Hours after the resignation of Egyptian President Hosni Mubarak, President Barack Obama remarked on the situation from the Grand Foyer of the White House.
"The people of Egypt have spoken," Obama said. "Their voices have been heard. And Egypt will never be the same."
Obama noted that while jubilance from Egyptians was warranted, we should remember that this is "not the end of Egypt's transition, it's a beginning."
Still, the president projected optimism. "I'm confident the people of Egypt can find the answers, and do so peacefully, constructively, and in the spirit of unity that has defined these last few weeks," Obama said.
"Egyptians have inspired us, and they've done so by putting the lie to the idea that justice is best gained by violence," the president said. "For Egypt, it was the moral force of nonviolence, not terrorism, not mindless killing, but nonviolence, moral force, that bent the arc of history toward justice once more." Obama singled out the military for praise, calling it a "caretaker" in defusing the situation and ensuring "a transition that is credible in the eyes of the Egyptian people."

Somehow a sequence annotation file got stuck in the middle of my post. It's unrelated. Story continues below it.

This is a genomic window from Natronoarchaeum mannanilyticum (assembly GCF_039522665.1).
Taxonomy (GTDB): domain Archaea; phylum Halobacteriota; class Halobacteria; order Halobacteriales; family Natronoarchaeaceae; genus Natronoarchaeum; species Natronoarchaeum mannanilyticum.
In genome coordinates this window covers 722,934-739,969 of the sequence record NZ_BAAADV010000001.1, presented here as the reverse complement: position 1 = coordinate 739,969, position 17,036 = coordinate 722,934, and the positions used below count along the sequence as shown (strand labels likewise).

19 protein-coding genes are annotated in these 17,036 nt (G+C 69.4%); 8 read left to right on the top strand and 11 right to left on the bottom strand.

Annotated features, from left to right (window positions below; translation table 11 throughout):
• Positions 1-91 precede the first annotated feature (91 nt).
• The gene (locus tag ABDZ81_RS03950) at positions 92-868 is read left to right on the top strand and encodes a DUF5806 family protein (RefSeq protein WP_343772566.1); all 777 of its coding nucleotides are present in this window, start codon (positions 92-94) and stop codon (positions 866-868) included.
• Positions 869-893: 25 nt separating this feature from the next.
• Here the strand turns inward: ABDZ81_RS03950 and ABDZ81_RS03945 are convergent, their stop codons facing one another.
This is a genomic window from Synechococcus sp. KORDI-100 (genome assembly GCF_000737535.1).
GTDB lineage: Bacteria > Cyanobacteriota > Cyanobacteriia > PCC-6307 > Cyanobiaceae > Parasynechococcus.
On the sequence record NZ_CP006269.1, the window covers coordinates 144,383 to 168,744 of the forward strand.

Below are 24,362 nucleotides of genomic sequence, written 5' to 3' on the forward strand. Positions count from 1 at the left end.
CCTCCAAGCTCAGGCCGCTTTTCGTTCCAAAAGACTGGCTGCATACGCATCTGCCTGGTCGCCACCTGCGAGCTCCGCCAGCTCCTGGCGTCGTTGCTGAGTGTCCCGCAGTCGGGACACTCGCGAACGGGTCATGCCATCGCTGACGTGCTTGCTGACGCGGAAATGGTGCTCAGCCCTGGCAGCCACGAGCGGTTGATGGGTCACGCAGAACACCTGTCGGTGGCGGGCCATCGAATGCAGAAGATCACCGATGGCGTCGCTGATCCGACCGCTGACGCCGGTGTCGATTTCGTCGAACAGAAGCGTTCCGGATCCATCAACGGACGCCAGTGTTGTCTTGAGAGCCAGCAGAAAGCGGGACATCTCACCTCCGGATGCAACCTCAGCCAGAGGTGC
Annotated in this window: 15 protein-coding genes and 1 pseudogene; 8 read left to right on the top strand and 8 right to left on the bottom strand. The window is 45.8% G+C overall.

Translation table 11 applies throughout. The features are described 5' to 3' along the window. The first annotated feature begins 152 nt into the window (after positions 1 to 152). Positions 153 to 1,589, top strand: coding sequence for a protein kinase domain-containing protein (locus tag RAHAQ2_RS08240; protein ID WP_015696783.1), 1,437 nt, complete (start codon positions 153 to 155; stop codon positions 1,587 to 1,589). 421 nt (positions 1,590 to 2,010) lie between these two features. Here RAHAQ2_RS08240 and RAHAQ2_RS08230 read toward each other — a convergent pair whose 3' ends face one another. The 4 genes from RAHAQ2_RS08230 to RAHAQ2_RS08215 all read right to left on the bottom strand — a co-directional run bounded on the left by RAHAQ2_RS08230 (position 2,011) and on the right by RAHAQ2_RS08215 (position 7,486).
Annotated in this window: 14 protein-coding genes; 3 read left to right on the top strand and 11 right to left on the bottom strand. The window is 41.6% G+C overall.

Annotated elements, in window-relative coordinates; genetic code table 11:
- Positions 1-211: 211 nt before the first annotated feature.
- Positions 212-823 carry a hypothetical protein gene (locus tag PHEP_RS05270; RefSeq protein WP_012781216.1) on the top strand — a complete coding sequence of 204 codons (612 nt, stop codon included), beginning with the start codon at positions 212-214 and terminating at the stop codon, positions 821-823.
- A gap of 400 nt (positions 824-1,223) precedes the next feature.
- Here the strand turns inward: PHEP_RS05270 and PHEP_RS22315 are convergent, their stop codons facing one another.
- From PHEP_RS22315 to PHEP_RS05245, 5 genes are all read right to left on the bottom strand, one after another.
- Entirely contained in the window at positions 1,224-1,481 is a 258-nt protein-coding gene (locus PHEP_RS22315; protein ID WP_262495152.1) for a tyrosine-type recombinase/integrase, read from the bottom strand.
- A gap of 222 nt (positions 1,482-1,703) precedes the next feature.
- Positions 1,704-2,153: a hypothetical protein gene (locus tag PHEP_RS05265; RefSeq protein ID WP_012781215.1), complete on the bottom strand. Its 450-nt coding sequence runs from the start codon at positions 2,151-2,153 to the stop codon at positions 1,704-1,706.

Among changes necessary to such a transition, Obama said, are lifting Egypt's hated 30 year-old police powers laws, revising the constitution and enacting other safeguards to "make this change irreversible" and set the path for free and fair elections.
President Obama did not use the opportunity to comment on Hosni Mubarak himself, mentioning the Egyptian President by name only once to say that he "responded to the Egyptian people's hunger for change."
Obama said he is confident that a democratic Egypt can assert its role as an influential player in the Mideast and beyond. He also offered the United States' support in affecting the genuine evolution of a democratic state. "We stand ready to provide whatever assistance is necessary—and asked for—to pursue a credible transition to democracy."
(With reporting from the Associated Press)